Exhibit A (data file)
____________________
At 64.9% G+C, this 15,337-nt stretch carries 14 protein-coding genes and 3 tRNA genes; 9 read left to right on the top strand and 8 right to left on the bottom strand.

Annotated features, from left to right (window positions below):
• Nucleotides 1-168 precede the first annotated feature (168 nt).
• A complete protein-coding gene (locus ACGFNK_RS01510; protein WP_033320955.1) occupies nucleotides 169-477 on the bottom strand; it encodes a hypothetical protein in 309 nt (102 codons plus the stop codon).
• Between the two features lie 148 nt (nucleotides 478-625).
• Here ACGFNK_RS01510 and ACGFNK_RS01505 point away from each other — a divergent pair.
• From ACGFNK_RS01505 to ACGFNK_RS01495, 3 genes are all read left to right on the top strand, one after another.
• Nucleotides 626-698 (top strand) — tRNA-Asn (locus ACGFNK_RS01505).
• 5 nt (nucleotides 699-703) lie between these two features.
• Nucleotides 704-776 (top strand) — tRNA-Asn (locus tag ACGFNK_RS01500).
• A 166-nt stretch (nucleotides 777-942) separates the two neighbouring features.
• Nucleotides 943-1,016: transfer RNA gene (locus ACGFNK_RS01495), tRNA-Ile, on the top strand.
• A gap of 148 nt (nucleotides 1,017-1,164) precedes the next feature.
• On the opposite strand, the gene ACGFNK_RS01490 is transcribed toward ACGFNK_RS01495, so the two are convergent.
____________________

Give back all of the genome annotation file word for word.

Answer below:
At 64.9% G+C, this 15,337-nt stretch carries 14 protein-coding genes and 3 tRNA genes; 9 read left to right on the top strand and 8 right to left on the bottom strand.

Annotated features, from left to right (window positions below):
• Nucleotides 1-168 precede the first annotated feature (168 nt).
• A complete protein-coding gene (locus ACGFNK_RS01510; protein WP_033320955.1) occupies nucleotides 169-477 on the bottom strand; it encodes a hypothetical protein in 309 nt (102 codons plus the stop codon).
• Between the two features lie 148 nt (nucleotides 478-625).
• Here ACGFNK_RS01510 and ACGFNK_RS01505 point away from each other — a divergent pair.
• From ACGFNK_RS01505 to ACGFNK_RS01495, 3 genes are all read left to right on the top strand, one after another.
• Nucleotides 626-698 (top strand) — tRNA-Asn (locus ACGFNK_RS01505).
• 5 nt (nucleotides 699-703) lie between these two features.
• Nucleotides 704-776 (top strand) — tRNA-Asn (locus tag ACGFNK_RS01500).
• A 166-nt stretch (nucleotides 777-942) separates the two neighbouring features.
• Nucleotides 943-1,016: transfer RNA gene (locus ACGFNK_RS01495), tRNA-Ile, on the top strand.
• A gap of 148 nt (nucleotides 1,017-1,164) precedes the next feature.
• On the opposite strand, the gene ACGFNK_RS01490 is transcribed toward ACGFNK_RS01495, so the two are convergent.